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4 Tips for Caregivers Supporting Loved Ones During the COVID-19 Pandemic

4 Tips for Caregivers Supporting Loved Ones During the COVID-19 Pandemic

4 Tips for Caregivers Supporting Loved Ones During the COVID-19 Pandemic

The COVID-19 pandemic has been a stressful time for everyone, but if you serve as the primary caregiver for a senior or disabled loved one, you’ve probably spent the past few months worrying about how you can keep them safe. And if your loved one’s health was already in decline, this pandemic has likely exacerbated your anxiety over their worsening condition.

How can you be the caregiver that your loved one needs during this trying time, especially if they are struggling with underlying medical conditions? These tips will help you meet their needs and make the right choices for their health care.

Long-Term Care Decisions

Perhaps you’ve been thinking about bringing your loved one home from their assisted living facility. Or, maybe you’re hoping to find an assisted living facility that will still accept your loved one, despite the current risks. It’s tough to make long-term care decisions in the face of a global public health crisis. Contact your loved one’s doctors and other healthcare providers to hear their thoughts. They will have valuable input that can guide you in the right direction and help you figure out where your loved one will be safest.

Understanding Medicare

Whether you want your loved one to stay home or move to an assisted living facility, you will need to have a thorough understanding of Medicare to ensure they can pay for the care they need. If you feel that your loved one does not have adequate coverage, you will have to start making plans to help them change it. However, this can only be done during Medicare’s Annual Election Period, which takes place from October 15 through December 7.

To prepare for the AEP, make a checklist in advance so that your loved one has all of the documentation they need to make changes to their Medicare plan. You will need to organize lots of paperwork, including their current Medicare card and a thorough, up-to-date list of their healthcare providers and any medications they take. It can take time to track down all of the necessary information, so it’s important to get started early.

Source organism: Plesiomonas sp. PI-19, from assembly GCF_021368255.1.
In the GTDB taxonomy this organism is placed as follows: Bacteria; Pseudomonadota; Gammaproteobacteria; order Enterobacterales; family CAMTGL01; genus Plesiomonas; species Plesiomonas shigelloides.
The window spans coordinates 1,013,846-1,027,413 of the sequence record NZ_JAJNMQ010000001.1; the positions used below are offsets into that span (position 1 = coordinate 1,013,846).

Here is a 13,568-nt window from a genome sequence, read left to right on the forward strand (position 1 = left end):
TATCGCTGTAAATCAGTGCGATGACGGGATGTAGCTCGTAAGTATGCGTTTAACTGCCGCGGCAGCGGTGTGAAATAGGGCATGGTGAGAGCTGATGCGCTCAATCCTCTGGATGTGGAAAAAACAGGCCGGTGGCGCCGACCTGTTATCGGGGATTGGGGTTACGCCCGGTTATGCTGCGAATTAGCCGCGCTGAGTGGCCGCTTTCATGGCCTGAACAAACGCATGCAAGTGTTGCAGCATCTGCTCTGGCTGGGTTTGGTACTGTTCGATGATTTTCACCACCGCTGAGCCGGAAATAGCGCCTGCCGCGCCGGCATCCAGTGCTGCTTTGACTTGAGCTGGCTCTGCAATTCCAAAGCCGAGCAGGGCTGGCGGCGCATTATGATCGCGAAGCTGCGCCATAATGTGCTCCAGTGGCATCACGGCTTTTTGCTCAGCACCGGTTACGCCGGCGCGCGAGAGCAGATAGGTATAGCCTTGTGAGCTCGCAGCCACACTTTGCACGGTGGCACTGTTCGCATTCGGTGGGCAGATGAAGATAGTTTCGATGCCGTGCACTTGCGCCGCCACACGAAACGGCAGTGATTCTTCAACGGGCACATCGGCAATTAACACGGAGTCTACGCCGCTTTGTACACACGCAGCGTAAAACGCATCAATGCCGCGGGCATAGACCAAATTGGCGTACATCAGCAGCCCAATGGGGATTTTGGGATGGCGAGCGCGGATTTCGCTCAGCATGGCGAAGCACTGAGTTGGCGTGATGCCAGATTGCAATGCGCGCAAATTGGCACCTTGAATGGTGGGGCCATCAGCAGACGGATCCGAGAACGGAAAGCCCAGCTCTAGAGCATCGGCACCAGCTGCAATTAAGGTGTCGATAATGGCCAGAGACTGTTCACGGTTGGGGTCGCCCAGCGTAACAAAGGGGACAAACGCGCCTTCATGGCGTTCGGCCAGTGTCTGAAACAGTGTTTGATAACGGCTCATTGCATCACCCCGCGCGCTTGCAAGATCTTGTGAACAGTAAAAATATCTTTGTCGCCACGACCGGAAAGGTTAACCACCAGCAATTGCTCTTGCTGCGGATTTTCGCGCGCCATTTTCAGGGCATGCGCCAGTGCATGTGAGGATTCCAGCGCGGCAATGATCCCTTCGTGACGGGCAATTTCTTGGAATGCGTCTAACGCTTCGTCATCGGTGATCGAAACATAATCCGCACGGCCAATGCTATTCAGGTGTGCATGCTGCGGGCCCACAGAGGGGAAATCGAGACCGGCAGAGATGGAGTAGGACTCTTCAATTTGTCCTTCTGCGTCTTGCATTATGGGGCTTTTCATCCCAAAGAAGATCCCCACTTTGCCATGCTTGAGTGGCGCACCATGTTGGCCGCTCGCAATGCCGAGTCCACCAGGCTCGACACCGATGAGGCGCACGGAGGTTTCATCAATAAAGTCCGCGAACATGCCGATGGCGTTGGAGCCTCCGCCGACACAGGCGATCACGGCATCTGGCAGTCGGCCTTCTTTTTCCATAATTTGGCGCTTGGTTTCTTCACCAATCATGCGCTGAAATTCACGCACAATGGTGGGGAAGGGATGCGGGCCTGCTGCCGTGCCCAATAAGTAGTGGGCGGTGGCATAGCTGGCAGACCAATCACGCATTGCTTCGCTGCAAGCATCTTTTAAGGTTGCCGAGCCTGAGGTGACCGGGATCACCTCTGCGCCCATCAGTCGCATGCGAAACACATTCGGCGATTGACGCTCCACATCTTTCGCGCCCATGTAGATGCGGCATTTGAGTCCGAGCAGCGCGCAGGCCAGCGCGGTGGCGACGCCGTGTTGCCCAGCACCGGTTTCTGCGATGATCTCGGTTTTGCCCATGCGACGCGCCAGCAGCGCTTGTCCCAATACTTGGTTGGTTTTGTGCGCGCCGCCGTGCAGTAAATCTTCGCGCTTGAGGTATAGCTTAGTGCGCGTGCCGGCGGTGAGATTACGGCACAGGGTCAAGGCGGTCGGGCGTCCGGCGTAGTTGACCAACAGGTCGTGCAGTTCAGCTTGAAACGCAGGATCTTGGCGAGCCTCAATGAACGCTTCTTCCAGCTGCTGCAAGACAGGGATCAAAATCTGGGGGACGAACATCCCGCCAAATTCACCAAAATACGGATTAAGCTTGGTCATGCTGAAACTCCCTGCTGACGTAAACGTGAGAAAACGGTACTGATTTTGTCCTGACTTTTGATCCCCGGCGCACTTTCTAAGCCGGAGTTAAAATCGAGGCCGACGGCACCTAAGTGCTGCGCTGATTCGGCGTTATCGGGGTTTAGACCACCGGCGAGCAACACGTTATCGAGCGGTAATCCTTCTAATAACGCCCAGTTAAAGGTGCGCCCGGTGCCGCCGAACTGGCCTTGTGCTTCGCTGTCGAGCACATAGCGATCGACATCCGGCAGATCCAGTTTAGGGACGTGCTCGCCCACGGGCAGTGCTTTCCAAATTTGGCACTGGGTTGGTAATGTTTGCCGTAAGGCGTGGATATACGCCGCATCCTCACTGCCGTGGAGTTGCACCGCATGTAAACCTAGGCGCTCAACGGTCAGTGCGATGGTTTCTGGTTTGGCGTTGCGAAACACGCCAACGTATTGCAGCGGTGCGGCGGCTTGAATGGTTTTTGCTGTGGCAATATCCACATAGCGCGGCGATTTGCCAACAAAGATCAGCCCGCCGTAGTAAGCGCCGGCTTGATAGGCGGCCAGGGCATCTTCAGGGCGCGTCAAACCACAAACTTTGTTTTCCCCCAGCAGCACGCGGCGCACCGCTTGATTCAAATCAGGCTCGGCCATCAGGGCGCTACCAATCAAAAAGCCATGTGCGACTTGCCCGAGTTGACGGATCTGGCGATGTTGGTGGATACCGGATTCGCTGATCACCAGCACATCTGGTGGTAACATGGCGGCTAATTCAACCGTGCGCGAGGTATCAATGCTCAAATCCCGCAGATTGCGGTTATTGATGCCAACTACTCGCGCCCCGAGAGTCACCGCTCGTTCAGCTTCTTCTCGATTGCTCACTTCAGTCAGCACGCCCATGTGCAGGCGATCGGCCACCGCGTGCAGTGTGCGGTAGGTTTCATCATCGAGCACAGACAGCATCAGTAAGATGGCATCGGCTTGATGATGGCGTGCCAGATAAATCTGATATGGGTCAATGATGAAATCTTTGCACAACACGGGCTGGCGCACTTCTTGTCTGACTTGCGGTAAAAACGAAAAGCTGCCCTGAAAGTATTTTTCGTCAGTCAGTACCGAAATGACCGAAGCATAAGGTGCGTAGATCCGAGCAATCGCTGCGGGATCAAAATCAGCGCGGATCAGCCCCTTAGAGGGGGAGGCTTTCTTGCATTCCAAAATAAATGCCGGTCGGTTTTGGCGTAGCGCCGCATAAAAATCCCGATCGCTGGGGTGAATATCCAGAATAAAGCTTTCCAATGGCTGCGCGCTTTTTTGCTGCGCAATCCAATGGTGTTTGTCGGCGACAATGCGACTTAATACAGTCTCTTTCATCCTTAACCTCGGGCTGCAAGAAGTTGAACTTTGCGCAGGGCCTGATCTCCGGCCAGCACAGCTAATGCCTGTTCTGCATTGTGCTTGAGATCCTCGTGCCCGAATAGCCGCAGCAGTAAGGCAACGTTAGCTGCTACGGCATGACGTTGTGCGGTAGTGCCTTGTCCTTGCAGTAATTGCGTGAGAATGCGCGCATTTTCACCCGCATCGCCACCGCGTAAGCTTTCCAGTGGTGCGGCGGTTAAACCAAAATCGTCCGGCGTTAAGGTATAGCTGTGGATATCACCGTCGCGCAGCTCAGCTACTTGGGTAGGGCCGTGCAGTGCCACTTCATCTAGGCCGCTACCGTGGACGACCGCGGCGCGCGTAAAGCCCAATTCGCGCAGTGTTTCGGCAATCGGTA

Stick with a Hygiene Protocol

Although many states are rolling back stay-at-home orders, COVID-19 still poses a very serious health threat for seniors and people with certain disabilities. With your loved one’s health declining, you will definitely need to continue disinfecting your home on a frequent basis if they are living with you. Children’s Health recommends double-checking that all disinfectants you use are certified to kill the coronavirus.

If someone in your house becomes ill, isolate them from the rest of the household. Keep an eye out for COVID-19 symptoms that are more common in seniors; according to Senior Home Care Services, these include confusion, fatigue, or a loss of appetite. Pay close attention to your loved one’s medication schedule, as missing a dosage at this time could be extremely risky.

Go Over Final Wishes

It isn’t easy to discuss your loved one’s final wishes when you know that their health is in decline, but the two of you need to have this difficult conversation. Choose a convenient time to talk, and be patient with your loved one; they may feel very emotional during this exchange. Listen closely and allow them to lead the conversation. If your loved one is not capable of having this discussion, it is time to go over their will and familiarize yourself with their requests.

Being a caregiver already entails a high level of responsibility, and during this pandemic, you’ve ended up with even more on your plate. Keeping up with tasks like managing your loved one’s Medicare plan, making major decisions in regards to long-term care, and disinfecting your home each day can be challenging. Remember, letting your loved one know that you will be there for them no matter what is the most important thing you can do for them.

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